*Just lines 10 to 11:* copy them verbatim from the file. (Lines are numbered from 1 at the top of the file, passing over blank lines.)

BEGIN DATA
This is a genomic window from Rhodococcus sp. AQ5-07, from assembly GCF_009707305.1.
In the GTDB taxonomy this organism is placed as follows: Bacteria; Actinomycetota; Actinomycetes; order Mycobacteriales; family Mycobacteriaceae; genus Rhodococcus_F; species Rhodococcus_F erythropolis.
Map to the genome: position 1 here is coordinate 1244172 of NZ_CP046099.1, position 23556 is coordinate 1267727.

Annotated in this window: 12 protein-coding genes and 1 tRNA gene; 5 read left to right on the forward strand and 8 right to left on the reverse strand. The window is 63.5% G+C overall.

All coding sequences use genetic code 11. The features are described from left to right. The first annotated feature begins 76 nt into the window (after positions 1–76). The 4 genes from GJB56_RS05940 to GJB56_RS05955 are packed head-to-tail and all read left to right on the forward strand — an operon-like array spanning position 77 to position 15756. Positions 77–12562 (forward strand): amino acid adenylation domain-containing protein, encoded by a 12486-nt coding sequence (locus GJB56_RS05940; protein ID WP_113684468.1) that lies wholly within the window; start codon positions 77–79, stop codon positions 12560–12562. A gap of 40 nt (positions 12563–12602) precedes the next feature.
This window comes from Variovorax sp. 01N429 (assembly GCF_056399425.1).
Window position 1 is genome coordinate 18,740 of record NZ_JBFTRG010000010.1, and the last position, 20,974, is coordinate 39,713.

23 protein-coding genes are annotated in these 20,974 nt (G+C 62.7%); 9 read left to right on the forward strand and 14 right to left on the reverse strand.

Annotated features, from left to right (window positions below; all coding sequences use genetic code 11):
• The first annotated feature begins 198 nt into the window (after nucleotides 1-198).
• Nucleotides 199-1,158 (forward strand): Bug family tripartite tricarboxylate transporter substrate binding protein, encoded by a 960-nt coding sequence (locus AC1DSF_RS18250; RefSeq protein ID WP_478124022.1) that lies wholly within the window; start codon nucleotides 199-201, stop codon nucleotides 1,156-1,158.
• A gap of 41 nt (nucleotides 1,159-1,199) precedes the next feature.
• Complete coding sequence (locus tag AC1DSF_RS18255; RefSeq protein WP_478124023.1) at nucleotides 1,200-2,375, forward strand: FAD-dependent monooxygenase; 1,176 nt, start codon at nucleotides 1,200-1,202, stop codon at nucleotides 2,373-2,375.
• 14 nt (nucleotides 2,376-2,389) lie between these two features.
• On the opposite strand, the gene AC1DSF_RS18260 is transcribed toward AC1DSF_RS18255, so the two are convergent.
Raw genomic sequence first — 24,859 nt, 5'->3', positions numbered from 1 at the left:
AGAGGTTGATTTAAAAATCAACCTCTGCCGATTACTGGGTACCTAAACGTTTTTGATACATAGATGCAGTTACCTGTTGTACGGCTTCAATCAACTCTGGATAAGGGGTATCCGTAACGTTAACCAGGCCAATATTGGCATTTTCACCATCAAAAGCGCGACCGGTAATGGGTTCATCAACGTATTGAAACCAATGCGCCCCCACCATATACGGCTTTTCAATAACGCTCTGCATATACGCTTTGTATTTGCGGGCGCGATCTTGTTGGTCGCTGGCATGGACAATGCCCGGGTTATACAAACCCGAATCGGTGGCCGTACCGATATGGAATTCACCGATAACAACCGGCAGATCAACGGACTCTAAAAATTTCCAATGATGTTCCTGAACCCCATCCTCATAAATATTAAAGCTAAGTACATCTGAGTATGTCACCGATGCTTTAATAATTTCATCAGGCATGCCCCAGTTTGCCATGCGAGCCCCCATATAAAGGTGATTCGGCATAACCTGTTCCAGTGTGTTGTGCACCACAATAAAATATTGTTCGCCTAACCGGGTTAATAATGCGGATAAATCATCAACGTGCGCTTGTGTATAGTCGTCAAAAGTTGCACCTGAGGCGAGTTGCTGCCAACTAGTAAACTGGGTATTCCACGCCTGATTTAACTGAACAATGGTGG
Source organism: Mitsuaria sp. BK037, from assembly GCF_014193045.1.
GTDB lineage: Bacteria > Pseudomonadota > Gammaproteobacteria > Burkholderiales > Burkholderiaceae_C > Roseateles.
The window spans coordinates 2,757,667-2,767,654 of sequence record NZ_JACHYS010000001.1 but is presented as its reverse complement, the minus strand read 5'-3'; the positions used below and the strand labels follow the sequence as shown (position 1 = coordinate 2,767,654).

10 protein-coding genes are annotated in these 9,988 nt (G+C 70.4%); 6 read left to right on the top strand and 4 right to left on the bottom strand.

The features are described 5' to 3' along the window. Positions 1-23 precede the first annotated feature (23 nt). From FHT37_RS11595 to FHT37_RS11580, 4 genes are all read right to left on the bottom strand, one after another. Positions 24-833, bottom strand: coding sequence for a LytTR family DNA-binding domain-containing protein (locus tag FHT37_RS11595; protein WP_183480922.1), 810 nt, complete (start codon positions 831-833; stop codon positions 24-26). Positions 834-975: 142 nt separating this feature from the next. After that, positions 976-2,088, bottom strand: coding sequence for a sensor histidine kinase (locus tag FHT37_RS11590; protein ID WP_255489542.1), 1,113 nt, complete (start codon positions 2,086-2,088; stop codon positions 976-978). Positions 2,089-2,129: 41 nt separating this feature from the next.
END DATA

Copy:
• The first annotated feature begins 198 nt into the window (after nucleotides 1-198).
• Nucleotides 199-1,158 (forward strand): Bug family tripartite tricarboxylate transporter substrate binding protein, encoded by a 960-nt coding sequence (locus AC1DSF_RS18250; RefSeq protein ID WP_478124022.1) that lies wholly within the window; start codon nucleotides 199-201, stop codon nucleotides 1,156-1,158.